From the Obama campaign in 2008 all the way to the Arab Spring, social media has undoubtedly become a very important field for the political competition t
o take place on.
That is also true in Italy, where the politicians’ posts on social media websites are usually picked up by the traditional media, helping what’s buzzing to actually roar.
Senator Stefano Pedica from Antonio Di Pietro’s party “Italia dei Valori
” latest note on Facebook
was an important news-op for many Italian newspapers yesterday. The note was a list of the 100 Italian members of the Parliament who have been in office for the longest time.
Pedica, who himself has been an MP for 6 years, wrote in his note that “There are people who sat in the Parliament for decades,” and asks his Facebook friends not to vote them anymore: “What did they do for this country?”
The lengths of the MPs’ careers in Pedica’s list range from a minimum of 16 years to a maximum of almost 40.
The longest-lived parliamentary careers are the ones of Senator Giuseppe Pisanu (PDL) and Chamber of Deputies’ member Giorgio La Malfa (PRI), who have been sitting in the Italian parliament for 38 years. A close second is Mario Tassone (UDC), in office for 34 years. 29 years is the length of Gianfranco Fini’s and Pier Ferdinando Casini’s careers.
First among the Partito Democratico MPs is Livia Turco, in office for 25 years, followed by Massimo d’Alena with 23 years of service. Anna Finocchiaro, the president of the PD Senators’ group, ranks 8th with her 25 years in office, a longer time than Emma Bonino (21 years) and Franco Marini (20 years).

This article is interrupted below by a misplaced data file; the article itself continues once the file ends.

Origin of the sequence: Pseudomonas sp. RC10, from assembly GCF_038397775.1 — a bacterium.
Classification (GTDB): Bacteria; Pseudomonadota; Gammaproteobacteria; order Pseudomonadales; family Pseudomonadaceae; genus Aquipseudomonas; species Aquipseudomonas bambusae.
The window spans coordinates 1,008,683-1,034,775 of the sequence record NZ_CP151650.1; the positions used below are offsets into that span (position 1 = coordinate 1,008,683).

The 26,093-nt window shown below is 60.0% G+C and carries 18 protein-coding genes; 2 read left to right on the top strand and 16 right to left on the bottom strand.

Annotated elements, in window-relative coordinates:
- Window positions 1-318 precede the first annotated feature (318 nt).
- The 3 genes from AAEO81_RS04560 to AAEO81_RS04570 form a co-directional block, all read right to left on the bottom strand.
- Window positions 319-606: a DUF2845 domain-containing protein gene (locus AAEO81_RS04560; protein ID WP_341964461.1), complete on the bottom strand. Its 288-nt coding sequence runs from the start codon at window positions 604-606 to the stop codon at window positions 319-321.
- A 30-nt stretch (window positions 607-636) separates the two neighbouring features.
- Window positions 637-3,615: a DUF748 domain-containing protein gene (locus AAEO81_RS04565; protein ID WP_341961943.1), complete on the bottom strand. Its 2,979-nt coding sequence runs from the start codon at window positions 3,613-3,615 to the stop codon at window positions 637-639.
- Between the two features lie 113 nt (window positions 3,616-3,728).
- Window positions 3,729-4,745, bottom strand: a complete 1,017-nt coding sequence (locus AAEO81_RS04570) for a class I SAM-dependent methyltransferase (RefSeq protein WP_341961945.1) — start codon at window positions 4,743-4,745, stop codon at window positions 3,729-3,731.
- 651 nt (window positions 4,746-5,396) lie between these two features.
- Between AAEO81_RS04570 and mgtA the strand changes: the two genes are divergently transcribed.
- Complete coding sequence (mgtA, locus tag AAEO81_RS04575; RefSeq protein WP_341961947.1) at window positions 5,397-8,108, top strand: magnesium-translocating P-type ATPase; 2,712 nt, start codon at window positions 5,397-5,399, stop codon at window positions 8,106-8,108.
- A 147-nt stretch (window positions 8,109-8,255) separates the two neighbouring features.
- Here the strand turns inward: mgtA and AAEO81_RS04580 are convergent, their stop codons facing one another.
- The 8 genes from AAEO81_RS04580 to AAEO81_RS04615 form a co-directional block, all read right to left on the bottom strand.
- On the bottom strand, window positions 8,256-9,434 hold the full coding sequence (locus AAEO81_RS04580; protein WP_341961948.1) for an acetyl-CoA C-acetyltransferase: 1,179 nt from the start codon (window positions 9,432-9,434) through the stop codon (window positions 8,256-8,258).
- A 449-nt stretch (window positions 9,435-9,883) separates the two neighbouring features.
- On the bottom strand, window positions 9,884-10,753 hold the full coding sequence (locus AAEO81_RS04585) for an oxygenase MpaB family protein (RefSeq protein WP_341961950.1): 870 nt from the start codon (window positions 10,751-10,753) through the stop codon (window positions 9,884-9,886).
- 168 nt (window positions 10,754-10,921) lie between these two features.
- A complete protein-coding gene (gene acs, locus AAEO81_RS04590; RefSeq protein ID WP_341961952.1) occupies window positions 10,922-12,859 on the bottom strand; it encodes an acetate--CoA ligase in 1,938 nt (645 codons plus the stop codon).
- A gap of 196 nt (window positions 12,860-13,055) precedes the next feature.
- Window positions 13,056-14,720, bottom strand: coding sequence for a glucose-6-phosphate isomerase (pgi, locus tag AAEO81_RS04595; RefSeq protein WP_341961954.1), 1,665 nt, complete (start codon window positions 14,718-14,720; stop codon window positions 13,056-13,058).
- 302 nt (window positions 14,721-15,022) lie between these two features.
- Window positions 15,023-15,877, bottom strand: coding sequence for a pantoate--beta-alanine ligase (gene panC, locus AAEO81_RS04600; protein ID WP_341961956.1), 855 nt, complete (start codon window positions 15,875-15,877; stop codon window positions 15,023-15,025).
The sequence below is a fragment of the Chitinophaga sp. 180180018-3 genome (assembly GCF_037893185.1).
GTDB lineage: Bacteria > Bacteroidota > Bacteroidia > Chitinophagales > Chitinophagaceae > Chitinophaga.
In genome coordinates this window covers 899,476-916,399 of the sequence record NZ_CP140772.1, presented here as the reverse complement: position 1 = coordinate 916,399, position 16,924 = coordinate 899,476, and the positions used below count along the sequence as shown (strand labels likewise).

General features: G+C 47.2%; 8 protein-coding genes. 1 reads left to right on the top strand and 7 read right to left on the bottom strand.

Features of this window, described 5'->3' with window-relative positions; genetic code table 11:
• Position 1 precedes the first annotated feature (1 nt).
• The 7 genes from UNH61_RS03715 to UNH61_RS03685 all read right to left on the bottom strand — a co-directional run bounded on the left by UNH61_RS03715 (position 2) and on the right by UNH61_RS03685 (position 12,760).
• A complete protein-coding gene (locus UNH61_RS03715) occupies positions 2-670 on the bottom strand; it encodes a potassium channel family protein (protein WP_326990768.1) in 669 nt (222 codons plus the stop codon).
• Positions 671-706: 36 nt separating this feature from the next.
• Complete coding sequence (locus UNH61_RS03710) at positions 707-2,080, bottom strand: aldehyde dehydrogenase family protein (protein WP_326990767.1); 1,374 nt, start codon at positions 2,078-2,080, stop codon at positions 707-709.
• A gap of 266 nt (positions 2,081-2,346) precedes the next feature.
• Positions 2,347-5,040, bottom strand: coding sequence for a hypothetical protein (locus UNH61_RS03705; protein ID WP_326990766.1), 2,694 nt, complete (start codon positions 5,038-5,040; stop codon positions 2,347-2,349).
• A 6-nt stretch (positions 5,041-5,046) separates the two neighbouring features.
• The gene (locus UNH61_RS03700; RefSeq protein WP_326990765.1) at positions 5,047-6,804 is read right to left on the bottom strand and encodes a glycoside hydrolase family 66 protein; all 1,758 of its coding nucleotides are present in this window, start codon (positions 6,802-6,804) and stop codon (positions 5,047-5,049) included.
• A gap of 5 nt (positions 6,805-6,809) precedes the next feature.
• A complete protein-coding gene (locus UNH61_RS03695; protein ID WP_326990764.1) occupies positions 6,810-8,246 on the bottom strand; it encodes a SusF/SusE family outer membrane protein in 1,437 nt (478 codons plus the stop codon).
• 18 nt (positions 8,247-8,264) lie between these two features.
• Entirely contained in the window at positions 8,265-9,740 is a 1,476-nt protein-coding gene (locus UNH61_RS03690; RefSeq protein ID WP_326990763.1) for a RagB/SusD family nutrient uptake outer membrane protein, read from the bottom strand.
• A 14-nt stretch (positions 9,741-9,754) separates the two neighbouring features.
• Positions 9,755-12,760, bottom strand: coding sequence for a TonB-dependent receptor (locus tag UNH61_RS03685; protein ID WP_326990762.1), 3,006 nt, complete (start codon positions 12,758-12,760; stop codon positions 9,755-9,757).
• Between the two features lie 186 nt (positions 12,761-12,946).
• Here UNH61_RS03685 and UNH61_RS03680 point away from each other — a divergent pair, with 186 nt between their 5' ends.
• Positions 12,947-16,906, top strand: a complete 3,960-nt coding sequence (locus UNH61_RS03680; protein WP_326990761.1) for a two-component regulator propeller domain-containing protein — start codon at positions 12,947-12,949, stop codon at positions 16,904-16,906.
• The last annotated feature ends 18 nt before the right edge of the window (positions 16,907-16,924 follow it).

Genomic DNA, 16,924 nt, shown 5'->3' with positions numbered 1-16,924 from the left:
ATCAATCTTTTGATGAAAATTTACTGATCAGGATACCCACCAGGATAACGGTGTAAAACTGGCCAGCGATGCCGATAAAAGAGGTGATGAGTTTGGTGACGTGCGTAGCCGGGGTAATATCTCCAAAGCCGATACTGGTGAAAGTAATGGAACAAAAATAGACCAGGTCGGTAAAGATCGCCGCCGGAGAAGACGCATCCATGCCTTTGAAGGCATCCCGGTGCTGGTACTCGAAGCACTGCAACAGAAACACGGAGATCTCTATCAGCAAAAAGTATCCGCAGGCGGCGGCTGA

Walter Veltroni and Rosy Bindi have something in common with Silvio Berlusconi: their parliamentary careers all last 18 years.
Antonio Di Pietro, leader of the IDV of which Pedica is a member, is excluded from the list as he was first elected in 1997 but was not confirmed in the following term (2001-2006).
The politicians in Pedica’s list, the Senator stated, have all lived the seasons of the First and Second Republic and “have witnessed the growth of Italy’s public debt to EUR 2,000 billion.”
Later during the day, always through his Facebook page, Pedica announced the launch of a signature gathering
to limit the eligibility of MPs after 3 terms of being in service.
Curiously, Senator For Life Giulio Andreotti is not listed in Pedica’s note although Andreotti has been a member of the Italian parliament from day one. He was in fact a member of the Constituent Assembly
elected on June 28, 1946.